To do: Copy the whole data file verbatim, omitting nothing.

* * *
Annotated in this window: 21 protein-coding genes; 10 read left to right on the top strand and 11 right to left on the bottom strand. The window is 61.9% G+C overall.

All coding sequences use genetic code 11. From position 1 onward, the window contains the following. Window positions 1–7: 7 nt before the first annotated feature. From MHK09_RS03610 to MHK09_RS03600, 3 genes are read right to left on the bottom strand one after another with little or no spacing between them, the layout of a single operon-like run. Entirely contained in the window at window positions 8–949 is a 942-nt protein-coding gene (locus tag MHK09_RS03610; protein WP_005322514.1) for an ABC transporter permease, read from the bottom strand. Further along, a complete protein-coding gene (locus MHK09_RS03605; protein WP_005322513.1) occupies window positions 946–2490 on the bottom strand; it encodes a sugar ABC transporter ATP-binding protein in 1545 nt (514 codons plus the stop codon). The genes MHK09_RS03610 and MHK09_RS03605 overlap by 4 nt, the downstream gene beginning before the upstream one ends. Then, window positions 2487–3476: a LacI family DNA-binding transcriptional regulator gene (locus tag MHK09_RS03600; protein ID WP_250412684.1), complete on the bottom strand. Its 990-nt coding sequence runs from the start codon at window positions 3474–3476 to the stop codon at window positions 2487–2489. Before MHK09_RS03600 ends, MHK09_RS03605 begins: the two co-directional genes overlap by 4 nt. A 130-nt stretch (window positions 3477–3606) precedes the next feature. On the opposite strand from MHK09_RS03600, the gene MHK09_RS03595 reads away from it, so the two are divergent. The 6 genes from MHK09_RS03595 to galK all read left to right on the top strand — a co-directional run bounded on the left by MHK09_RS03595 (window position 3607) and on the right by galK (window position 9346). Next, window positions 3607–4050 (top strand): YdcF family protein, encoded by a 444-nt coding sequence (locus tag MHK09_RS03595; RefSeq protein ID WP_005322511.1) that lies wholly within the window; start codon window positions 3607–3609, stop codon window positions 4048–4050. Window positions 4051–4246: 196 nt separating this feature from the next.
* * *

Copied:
Annotated in this window: 21 protein-coding genes; 10 read left to right on the top strand and 11 right to left on the bottom strand. The window is 61.9% G+C overall.

All coding sequences use genetic code 11. From position 1 onward, the window contains the following. Window positions 1–7: 7 nt before the first annotated feature. From MHK09_RS03610 to MHK09_RS03600, 3 genes are read right to left on the bottom strand one after another with little or no spacing between them, the layout of a single operon-like run. Entirely contained in the window at window positions 8–949 is a 942-nt protein-coding gene (locus tag MHK09_RS03610; protein WP_005322514.1) for an ABC transporter permease, read from the bottom strand. Further along, a complete protein-coding gene (locus MHK09_RS03605; protein WP_005322513.1) occupies window positions 946–2490 on the bottom strand; it encodes a sugar ABC transporter ATP-binding protein in 1545 nt (514 codons plus the stop codon). The genes MHK09_RS03610 and MHK09_RS03605 overlap by 4 nt, the downstream gene beginning before the upstream one ends. Then, window positions 2487–3476: a LacI family DNA-binding transcriptional regulator gene (locus tag MHK09_RS03600; protein ID WP_250412684.1), complete on the bottom strand. Its 990-nt coding sequence runs from the start codon at window positions 3474–3476 to the stop codon at window positions 2487–2489. Before MHK09_RS03600 ends, MHK09_RS03605 begins: the two co-directional genes overlap by 4 nt. A 130-nt stretch (window positions 3477–3606) precedes the next feature. On the opposite strand from MHK09_RS03600, the gene MHK09_RS03595 reads away from it, so the two are divergent. The 6 genes from MHK09_RS03595 to galK all read left to right on the top strand — a co-directional run bounded on the left by MHK09_RS03595 (window position 3607) and on the right by galK (window position 9346). Next, window positions 3607–4050 (top strand): YdcF family protein, encoded by a 444-nt coding sequence (locus tag MHK09_RS03595; RefSeq protein ID WP_005322511.1) that lies wholly within the window; start codon window positions 3607–3609, stop codon window positions 4048–4050. Window positions 4051–4246: 196 nt separating this feature from the next.